General Info about Costa Rica

The official unit of currency in use in Costa Rica is the colon. Notes come in denominations of 50, 100, 500, 1000 and 5000 colones and at present there are two types of coin in circulation. The first are the older silver coins which come in denominations of 1, 2, 5, 10 and 20 and the second set are the newer gold coins in values of 1, 5, 10 and 25 colones.

The official language of Costa Rica is Spanish which is very similar to Castilian Spanish. English is the second national language and is widely spoken throughout the country, particularly in the major cities and tourist areas.

While Costa Rica is a tropical country it does have several distinct climatic regions. There is no definite winter or summer but most parts of the country have a rainy season between May and November and dry season for the rest of the year. Temperature, however, really does depend on elevation but the annual average is about 72 degrees in the Central Valley, 89 degrees on the Pacific coast and 82 degrees on the Atlantic Coast.

Favoured times of year for visiting Costa Rica, as you would probably expect, are from late November to late April when the tourism industry is operating at its highest.

Time Zone
All of Costa Rica is on Central Standard Time which lies 6 hours behind Greenwich Mean Time. It does not observe daylight saving time so this time difference is an extra hour from April to October.

Opening Hours
Typical business hours see most stores opening from Monday to Friday between 9.00am and 6.00 or 7.00pm. Most open for a while on Saturday too but almost everything closes on Sundays. Government offices also open Monday to Friday but between the hours of 8.00am and 5.00pm and banks open from 9.00am and 3.00pm. It is worth noting, however, that much of the country also closes between noon and about 2.00pm for the traditional siesta.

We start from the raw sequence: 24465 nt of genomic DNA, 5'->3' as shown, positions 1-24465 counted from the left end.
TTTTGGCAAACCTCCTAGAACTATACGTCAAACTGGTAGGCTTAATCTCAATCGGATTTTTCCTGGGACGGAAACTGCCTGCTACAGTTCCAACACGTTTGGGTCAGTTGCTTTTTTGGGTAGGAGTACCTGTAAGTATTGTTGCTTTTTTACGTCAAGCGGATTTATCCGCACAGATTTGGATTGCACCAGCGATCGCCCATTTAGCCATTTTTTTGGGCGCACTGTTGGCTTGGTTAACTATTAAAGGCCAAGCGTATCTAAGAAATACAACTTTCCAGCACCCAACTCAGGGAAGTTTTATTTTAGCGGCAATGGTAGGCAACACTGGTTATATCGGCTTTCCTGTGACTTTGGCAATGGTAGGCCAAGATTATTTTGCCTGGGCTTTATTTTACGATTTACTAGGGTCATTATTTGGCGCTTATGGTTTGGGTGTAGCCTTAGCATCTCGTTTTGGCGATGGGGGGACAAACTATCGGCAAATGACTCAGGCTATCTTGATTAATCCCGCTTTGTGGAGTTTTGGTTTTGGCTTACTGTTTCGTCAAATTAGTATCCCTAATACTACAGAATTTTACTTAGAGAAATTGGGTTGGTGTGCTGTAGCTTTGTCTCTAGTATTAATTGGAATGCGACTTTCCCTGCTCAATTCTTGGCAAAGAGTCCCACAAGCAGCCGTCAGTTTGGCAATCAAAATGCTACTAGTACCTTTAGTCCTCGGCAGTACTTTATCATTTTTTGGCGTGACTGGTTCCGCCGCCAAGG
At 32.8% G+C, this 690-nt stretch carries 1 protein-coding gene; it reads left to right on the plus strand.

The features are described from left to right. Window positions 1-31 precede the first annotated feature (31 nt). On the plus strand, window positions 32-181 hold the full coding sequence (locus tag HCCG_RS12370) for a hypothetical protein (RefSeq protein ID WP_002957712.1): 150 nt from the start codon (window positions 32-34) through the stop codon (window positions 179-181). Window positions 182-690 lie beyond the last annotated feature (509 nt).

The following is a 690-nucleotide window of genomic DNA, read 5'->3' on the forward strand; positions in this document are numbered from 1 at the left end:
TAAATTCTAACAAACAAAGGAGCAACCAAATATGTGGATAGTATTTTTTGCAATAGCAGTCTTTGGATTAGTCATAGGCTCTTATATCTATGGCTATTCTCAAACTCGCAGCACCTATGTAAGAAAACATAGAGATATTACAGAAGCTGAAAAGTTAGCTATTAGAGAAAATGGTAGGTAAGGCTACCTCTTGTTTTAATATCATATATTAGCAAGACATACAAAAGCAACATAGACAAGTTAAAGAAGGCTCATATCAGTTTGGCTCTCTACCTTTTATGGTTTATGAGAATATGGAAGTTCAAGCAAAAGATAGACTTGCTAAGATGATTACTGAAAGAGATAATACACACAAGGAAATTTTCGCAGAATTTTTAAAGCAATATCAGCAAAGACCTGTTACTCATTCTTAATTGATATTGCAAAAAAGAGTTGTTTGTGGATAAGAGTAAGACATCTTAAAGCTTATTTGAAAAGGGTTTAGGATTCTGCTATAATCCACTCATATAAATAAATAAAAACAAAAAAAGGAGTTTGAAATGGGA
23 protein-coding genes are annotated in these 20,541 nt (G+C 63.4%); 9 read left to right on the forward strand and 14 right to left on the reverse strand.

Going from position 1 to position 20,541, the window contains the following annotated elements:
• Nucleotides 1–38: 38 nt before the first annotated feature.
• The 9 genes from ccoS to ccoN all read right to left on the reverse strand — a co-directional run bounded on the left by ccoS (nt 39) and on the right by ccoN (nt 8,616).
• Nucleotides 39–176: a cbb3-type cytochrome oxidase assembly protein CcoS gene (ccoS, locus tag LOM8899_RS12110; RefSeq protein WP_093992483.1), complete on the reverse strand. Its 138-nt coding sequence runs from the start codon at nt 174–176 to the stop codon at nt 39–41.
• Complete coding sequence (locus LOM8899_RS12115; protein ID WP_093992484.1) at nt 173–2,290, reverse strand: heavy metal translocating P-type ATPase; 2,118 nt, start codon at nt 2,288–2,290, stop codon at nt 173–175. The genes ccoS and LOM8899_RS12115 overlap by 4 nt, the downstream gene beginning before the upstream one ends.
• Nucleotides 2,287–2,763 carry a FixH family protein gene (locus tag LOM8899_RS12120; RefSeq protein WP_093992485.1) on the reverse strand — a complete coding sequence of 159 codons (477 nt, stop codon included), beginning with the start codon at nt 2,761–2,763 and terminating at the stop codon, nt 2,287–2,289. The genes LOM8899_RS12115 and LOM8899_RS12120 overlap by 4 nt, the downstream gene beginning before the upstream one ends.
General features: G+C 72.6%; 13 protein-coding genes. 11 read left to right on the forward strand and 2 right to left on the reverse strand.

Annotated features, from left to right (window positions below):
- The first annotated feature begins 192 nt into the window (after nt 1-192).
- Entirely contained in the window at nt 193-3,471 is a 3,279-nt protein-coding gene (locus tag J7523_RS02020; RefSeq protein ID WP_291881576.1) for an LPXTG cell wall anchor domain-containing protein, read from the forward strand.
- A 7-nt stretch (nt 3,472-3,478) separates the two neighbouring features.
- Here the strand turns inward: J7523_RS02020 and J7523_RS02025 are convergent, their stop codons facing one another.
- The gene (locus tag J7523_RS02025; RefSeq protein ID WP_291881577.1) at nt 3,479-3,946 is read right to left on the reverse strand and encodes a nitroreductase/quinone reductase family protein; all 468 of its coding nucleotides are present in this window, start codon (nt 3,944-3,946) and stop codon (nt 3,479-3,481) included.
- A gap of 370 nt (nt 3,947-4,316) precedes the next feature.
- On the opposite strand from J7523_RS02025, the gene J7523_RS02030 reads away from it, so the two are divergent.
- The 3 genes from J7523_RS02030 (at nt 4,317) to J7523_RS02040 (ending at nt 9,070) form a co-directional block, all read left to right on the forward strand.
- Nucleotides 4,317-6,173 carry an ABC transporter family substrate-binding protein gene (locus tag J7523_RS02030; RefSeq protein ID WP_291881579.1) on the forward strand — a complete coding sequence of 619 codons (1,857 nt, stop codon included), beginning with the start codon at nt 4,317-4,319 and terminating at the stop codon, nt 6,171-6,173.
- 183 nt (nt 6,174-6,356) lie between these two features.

Electricity in Costa Rica operates on the same voltage as that in the US, 110 volts AC 60 cycles. Three pronged outlets are rare, however, so it is advisable to take an adapter with you suited to this voltage.

The cost of living is quite high in Costa Rica and this is largely due to the fact that taxes being levied on restaurant and hotel bills are quite steep. For example all hotels charge a 13.3% tax, restaurants charge 13% and this is before the 10% service charge is added on and the airport departure tax is $17.

Visa Requirements
US, Canadian, British and most European citizens can visit the country without a visa for a period of up to ninety days without a visa. Those coming from Australia or New Zealand can only stay in Costa Rica for up to thirty days without a visa. For both groups an up to date passport is required or a valid photo ID and a copy of your birth certificate for US citizens although having your passport with you is always a good idea. All other visitors will need to obtain a visa from your nearest Costa Rican embassy and it is worth noting that certain European citizens will also need to do this as already outlined.